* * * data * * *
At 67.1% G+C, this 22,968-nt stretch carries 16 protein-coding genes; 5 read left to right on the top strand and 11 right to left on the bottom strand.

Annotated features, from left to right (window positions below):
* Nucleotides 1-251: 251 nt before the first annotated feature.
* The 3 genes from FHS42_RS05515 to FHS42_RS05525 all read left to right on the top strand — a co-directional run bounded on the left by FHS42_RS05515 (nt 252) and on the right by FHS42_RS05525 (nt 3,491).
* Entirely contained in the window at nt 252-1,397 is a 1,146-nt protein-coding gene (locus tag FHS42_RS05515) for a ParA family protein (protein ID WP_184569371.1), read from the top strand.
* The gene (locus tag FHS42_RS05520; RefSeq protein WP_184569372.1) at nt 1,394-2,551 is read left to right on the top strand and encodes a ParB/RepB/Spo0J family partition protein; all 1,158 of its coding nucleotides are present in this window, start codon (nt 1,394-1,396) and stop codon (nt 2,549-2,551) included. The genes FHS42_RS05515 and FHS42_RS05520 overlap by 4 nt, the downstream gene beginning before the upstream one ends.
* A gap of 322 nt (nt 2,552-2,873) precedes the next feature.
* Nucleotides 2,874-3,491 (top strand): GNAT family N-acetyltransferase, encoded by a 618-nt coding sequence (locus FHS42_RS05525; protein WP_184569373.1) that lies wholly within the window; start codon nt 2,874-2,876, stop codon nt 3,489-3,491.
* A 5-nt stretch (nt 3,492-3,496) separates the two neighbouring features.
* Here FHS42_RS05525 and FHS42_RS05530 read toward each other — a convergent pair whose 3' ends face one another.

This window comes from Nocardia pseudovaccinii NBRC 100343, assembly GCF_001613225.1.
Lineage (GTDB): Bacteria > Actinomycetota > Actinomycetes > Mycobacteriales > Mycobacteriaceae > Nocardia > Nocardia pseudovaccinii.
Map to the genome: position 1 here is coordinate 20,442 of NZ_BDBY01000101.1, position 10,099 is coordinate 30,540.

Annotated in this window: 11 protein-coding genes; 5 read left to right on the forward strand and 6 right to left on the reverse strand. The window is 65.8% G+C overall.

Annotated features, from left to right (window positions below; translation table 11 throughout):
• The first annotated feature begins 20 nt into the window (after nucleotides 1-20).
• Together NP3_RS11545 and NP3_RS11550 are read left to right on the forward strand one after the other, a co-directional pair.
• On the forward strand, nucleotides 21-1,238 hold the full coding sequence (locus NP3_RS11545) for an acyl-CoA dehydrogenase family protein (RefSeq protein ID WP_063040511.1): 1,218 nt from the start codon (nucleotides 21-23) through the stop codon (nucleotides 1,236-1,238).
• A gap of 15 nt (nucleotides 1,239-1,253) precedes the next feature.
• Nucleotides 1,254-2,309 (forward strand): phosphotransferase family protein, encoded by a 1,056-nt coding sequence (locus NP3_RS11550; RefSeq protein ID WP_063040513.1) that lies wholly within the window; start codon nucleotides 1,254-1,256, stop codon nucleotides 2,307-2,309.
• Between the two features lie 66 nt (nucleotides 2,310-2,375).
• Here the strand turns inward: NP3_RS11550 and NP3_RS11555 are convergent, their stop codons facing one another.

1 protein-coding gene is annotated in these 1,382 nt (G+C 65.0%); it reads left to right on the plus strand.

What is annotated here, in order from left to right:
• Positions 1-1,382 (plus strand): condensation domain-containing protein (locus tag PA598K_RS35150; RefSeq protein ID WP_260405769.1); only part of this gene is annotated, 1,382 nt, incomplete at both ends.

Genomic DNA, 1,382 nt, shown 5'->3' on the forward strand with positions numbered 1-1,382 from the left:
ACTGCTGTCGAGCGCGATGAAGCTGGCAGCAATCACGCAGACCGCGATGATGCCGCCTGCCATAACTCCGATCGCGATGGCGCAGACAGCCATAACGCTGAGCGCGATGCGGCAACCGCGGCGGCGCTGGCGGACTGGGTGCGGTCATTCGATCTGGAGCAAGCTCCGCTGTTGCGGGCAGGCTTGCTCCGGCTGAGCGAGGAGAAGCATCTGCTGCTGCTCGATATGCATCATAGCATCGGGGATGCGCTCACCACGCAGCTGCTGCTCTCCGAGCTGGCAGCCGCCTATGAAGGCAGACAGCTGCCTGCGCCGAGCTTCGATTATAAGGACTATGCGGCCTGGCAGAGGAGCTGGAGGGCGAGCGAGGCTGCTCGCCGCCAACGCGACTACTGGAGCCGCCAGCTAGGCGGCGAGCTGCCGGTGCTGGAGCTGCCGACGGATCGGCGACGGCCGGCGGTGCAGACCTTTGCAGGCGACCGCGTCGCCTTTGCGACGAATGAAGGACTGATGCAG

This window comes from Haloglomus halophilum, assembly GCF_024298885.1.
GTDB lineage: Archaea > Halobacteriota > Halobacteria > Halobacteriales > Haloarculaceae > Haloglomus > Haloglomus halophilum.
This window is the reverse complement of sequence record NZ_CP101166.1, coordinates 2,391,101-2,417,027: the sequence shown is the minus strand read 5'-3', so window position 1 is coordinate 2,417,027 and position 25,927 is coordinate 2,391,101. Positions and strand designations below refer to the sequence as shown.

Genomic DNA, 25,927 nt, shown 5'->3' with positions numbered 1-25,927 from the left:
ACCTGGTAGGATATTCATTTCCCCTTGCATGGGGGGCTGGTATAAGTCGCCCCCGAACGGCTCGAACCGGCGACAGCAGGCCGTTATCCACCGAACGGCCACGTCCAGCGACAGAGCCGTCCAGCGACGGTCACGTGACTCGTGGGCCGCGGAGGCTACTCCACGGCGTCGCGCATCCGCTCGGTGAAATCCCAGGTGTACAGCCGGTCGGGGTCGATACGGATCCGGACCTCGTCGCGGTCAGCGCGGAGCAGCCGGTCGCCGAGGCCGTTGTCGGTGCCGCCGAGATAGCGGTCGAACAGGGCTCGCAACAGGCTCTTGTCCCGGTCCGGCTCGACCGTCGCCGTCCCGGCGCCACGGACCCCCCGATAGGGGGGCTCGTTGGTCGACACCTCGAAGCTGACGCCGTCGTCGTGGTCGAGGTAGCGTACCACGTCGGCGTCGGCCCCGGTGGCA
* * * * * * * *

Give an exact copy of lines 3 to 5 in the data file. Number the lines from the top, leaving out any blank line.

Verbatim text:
* Nucleotides 1-251: 251 nt before the first annotated feature.
* The 3 genes from FHS42_RS05515 to FHS42_RS05525 all read left to right on the top strand — a co-directional run bounded on the left by FHS42_RS05515 (nt 252) and on the right by FHS42_RS05525 (nt 3,491).
* Entirely contained in the window at nt 252-1,397 is a 1,146-nt protein-coding gene (locus tag FHS42_RS05515) for a ParA family protein (protein ID WP_184569371.1), read from the top strand.